But for Christian women, online dating usually brings up a question: What does it look like for a man to pursue a woman online?
I learnt about Bumble when I was minding my own beeswax one day and noticed that Tinder had pinged me about a new match.
As I opened the app, I realised that my match had already dropped me a message.
As I've written on this site before, "practice" and "recreation" are not good reasons to date.
Dating is for the purpose of finding a marriage partner.
In my view, if you can't happily picture yourself married within a year, you're not in a position to date.
Third, once you decide that you are ready to date, look to God's Word to decide the kind of person to date, and evaluate potential dating partners on those criteria, rather than relying primarily on the world's treatment of ideas like "attraction" and "chemistry." I wrote at some length on this in my article, "Brother, You're Like a Six." For you busy singles with time for only one mildly irritating column per day, the summary is this: Pick a potential dating partner with an eye toward godly manhood and womanhood — with an eye toward who would make a good husband or wife, defined by those characteristics esteems in His Word, not the ones Hollywood likes.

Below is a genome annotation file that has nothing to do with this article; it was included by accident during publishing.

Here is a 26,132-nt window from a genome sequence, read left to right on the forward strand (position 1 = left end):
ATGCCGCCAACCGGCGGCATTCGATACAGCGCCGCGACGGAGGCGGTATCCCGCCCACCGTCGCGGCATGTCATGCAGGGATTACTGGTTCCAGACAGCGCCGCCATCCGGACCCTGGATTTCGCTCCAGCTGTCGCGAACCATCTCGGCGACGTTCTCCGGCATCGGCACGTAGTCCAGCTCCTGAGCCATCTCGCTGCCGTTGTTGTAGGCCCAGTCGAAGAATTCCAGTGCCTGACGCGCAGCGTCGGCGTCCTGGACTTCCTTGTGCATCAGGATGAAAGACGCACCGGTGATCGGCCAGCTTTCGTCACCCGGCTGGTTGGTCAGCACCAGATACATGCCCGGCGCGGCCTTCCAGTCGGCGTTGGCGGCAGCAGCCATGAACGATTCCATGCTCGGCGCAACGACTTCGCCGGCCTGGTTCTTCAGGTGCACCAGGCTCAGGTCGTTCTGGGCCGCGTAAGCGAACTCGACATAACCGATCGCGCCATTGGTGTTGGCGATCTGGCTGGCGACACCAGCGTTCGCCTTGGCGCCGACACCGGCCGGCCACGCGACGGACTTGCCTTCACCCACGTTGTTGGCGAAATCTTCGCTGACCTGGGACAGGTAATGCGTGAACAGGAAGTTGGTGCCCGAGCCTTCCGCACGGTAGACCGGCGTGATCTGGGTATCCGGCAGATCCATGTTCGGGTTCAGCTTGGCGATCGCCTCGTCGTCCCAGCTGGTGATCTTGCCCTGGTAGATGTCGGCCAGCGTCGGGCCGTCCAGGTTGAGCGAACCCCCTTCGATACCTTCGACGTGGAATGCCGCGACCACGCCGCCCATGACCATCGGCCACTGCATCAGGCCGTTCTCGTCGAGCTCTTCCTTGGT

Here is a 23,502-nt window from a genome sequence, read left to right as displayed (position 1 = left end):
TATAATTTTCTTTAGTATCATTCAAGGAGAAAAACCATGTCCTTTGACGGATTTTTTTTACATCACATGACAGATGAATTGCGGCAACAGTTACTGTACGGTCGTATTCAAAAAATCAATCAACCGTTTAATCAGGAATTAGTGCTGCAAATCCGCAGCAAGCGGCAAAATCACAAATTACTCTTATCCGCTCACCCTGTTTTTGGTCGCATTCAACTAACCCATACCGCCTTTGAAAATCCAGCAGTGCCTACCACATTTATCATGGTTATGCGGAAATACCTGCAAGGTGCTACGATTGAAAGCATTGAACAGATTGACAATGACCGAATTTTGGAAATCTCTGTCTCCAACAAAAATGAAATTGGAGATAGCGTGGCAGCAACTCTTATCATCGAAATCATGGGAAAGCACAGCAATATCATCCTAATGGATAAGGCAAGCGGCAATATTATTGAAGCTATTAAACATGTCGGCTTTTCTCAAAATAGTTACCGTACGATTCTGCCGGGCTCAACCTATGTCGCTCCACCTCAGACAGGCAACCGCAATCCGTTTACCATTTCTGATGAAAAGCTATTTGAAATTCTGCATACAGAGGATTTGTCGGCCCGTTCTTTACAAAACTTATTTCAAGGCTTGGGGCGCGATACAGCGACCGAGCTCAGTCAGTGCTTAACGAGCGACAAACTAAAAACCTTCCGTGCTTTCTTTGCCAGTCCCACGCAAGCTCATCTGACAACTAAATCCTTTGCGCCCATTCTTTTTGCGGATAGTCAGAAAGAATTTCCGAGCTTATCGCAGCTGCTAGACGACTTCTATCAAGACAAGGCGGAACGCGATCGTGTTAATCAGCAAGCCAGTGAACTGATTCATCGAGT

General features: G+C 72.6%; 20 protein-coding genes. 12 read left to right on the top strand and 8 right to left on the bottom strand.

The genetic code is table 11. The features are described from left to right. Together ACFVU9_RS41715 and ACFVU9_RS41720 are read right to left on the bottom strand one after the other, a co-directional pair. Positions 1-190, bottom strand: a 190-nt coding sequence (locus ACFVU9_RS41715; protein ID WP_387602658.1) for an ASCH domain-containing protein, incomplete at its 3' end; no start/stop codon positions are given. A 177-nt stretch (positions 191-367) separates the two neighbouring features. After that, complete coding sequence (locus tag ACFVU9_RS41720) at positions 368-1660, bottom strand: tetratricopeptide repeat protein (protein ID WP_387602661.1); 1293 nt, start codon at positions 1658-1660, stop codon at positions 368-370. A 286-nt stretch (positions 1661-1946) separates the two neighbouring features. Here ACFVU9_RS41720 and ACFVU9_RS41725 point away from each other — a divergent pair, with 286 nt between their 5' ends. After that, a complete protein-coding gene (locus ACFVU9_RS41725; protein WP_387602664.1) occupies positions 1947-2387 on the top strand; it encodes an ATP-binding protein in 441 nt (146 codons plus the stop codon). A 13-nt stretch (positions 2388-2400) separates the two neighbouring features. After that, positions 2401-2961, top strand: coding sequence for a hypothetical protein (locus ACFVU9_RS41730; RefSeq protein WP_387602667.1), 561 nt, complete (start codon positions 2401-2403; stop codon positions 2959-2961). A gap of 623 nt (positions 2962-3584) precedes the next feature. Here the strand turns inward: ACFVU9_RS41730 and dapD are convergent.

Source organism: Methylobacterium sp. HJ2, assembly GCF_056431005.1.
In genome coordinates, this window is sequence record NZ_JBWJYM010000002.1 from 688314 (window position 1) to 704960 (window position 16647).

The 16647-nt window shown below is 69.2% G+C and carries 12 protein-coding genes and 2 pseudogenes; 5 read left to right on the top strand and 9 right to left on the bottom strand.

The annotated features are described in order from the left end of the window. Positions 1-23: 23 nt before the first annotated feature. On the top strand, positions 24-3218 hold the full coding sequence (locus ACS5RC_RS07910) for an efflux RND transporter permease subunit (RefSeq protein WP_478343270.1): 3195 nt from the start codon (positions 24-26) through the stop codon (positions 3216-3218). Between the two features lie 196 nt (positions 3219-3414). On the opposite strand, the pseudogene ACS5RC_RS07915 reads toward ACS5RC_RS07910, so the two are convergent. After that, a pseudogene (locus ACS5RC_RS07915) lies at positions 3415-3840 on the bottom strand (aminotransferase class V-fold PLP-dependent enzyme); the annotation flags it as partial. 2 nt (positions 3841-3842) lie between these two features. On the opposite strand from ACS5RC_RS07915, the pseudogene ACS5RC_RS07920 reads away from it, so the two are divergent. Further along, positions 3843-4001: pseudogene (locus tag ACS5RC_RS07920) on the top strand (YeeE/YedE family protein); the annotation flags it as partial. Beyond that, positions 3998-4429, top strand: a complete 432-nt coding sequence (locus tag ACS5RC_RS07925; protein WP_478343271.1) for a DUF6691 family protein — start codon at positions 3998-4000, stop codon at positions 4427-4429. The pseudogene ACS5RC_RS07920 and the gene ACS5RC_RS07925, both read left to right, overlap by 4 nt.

How can you turn an awkward first date with the man of your dreams into the relationship you’ve dreamed of?
But exactly how do you find out without asking him outright and getting a look like you’ve just asked him to marry you?
As a practical matter, are you responsible and holy in the way you possess your own spirit, mind and body?
As you move into the stage of life in which you begin to seriously consider marriage generally or a particular relationship, your first step should be to soberly reflect, before God, on your own spiritual walk and maturity in Christ.
Like Tinder and a multitude of other dating apps, Bumble allows you to attempt to make a connection, or not, by swiping right or left.